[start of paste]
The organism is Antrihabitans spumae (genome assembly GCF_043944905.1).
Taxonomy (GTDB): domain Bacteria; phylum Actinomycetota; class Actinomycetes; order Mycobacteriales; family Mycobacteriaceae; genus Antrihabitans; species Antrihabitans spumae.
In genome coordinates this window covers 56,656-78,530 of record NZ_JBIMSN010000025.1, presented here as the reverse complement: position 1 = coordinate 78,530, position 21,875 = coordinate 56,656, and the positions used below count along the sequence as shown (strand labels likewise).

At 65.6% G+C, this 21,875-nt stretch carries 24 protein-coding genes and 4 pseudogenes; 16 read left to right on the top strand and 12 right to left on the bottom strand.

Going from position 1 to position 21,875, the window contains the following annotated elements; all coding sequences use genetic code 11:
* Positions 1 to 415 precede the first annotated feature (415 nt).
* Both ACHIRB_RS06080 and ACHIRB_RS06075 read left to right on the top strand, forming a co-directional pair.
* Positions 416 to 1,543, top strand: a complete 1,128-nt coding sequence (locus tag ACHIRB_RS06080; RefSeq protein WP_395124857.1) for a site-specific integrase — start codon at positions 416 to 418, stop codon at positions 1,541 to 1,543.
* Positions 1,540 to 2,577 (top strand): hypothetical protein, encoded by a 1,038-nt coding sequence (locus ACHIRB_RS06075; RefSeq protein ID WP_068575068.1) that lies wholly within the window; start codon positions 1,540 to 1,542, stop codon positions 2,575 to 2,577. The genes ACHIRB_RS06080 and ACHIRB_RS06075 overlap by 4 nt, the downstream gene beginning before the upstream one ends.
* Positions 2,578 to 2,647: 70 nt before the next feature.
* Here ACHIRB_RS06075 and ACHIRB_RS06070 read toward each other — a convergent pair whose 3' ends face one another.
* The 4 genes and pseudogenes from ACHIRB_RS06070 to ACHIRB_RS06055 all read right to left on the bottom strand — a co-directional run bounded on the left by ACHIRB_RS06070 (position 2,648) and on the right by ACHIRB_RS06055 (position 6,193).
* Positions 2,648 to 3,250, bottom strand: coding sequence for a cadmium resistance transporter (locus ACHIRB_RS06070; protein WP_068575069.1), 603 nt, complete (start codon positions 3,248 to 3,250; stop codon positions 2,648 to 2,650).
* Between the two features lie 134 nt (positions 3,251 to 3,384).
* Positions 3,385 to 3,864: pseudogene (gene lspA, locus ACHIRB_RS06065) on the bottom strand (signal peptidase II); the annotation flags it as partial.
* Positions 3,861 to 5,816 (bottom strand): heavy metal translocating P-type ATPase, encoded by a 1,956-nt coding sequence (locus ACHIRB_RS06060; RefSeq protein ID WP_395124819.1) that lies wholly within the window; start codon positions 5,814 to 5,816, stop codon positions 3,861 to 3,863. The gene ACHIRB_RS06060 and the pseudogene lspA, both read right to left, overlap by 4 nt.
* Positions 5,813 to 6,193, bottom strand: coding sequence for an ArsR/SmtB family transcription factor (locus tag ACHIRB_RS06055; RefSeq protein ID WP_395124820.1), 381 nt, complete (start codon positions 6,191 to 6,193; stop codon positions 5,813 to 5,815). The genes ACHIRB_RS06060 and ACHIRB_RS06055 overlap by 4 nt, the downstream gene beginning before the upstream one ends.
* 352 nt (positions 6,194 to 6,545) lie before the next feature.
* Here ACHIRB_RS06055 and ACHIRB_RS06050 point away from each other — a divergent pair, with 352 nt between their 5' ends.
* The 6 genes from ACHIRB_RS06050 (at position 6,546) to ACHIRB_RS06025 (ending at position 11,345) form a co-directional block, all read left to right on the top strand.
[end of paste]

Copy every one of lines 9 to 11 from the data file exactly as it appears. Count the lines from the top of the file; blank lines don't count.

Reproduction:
* Positions 1,540 to 2,577 (top strand): hypothetical protein, encoded by a 1,038-nt coding sequence (locus ACHIRB_RS06075; RefSeq protein ID WP_068575068.1) that lies wholly within the window; start codon positions 1,540 to 1,542, stop codon positions 2,575 to 2,577. The genes ACHIRB_RS06080 and ACHIRB_RS06075 overlap by 4 nt, the downstream gene beginning before the upstream one ends.
* Positions 2,578 to 2,647: 70 nt before the next feature.
* Here ACHIRB_RS06075 and ACHIRB_RS06070 read toward each other — a convergent pair whose 3' ends face one another.